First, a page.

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Friday, April 10, 2015

Every Prepper Should Own a French Coffee Press



If you drink coffee, tea, or herb tea; the French coffee press is the most prepper friendly device for preparing it.  I used to think that a French press was something that was just for coffee snobs, but then my wife, who is kind of a coffee snob, brought one home.  I immediately saw how wrong I had been.  The French press is such simple and effective tool that I went out and bought another one to put in my back-up supplies.

How does a French press work?  It’s basically just a glass cylinder with a lid on it.  In the middle of the lid is a hole.  Coming up out of the hole is a plunger, and on the bottom of the plunger is a fine mesh screen that fits down inside of the cylinder.  That’s it.  Only one moving part, no electricity required, and no coffee filters.  What could be better for a prepper?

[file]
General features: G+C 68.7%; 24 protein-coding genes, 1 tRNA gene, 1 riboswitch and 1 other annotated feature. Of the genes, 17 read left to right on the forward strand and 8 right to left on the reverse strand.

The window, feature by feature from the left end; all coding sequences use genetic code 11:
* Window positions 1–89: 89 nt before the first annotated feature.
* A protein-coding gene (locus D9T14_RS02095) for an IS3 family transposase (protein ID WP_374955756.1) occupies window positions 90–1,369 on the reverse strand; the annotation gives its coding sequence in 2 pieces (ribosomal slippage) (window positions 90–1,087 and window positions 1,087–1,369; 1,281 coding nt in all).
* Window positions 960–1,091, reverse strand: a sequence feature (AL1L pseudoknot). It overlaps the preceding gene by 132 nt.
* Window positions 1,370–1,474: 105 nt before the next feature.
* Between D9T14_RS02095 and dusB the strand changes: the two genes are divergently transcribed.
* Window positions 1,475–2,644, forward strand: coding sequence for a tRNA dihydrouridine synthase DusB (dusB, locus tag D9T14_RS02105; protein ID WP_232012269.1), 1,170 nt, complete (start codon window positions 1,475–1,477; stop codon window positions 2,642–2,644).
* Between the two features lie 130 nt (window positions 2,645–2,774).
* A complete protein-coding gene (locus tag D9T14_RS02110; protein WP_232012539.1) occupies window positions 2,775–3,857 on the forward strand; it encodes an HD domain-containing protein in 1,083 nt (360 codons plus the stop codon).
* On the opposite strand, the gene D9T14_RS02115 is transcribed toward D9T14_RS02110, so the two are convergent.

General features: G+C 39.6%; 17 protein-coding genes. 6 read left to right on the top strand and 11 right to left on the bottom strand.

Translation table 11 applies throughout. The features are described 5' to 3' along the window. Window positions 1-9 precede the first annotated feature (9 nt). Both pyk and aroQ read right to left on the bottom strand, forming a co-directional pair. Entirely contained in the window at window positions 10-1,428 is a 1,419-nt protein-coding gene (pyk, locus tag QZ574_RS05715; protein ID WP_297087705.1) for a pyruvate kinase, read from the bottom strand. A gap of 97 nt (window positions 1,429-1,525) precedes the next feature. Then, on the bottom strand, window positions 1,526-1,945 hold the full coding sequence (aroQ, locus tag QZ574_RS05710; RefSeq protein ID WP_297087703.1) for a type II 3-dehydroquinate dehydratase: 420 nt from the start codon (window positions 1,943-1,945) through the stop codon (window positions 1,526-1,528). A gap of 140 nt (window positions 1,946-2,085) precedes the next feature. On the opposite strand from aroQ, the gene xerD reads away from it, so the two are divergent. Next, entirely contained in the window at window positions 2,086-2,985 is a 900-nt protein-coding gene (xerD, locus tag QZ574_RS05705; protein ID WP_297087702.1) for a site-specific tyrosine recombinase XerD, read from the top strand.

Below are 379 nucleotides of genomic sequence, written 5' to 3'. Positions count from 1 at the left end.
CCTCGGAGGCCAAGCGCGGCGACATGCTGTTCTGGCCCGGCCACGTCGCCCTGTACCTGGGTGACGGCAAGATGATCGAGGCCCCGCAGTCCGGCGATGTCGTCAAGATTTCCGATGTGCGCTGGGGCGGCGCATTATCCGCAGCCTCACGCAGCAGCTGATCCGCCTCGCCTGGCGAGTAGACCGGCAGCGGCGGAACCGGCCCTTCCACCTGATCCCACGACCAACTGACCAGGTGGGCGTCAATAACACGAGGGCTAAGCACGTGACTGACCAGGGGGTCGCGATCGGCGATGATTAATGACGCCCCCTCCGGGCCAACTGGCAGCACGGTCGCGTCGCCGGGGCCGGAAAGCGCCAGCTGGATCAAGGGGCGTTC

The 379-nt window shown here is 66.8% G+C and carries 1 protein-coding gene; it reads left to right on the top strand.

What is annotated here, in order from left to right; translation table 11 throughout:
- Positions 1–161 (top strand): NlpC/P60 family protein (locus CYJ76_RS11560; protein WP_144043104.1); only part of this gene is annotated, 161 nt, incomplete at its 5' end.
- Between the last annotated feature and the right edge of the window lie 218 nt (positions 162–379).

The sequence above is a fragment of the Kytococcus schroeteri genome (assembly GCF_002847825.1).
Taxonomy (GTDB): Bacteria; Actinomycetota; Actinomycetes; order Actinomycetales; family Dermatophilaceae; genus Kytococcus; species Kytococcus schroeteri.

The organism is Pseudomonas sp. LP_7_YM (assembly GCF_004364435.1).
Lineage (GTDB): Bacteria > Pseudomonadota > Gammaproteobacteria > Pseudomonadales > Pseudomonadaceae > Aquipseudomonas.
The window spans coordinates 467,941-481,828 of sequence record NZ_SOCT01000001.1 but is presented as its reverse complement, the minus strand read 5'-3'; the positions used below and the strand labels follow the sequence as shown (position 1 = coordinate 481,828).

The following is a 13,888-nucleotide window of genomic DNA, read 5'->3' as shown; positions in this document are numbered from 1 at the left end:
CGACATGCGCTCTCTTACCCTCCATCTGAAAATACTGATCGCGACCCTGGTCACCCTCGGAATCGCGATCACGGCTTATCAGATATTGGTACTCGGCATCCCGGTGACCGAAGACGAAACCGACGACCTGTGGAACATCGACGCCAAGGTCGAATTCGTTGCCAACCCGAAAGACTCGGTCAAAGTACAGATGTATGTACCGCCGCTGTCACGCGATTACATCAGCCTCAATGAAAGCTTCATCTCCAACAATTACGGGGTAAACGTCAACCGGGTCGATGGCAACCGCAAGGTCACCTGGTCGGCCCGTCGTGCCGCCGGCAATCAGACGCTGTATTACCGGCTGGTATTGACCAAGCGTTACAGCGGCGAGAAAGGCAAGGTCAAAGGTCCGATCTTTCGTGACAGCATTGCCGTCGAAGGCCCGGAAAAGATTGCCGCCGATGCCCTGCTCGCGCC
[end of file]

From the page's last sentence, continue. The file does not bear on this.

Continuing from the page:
Here’s how you use it.

Take the lid off and pour your ground coffee into the cylinder.  I use three heaping tablespoons to make about a quart of coffee.

Put your kettle on the stove or campfire and get the water boiling.

Pour the boiling water into the cylinder, filling it to about an inch-and-a-half from the top.

Stir the coffee grounds a little to get them distributed evenly in the water.

Pull the plunger on the lid all the way up and put the lid on the cylinder.

Now the hard part, let the coffee steep for four or five minutes.

After five minutes push the plunger down.  The screen will push all of the coffee grounds to the bottom of the cylinder and hold them there.

Pour yourself a cup of hot coffee.

It’s just as easy to make herb teas with the French press.  In the pictures below I’m using some fresh mint from my mint bed to make a quart of nice, clean, mint tea.

If you don’t have a French press, get one.  In fact get two of them.  There may come a day when you wish that you had one.

3 comments:

Kathryn Burnett-Christensen said...

I struggled with the glass versions of this... teenage kids can be mighty hard on the glass. You can buy replacement glass, but sometimes it is cheaper to buy a new french press! Then there is what to do with the old one - such waste! Last week I discovered a really nice all stainless version... loved it so much I got two of them.

Coco Nice said...

Any brand to recommend, for either glass or metal?

Sensible Survival said...

The one that I use and the spare that I have are both glass. Metal might be more durable though. Hank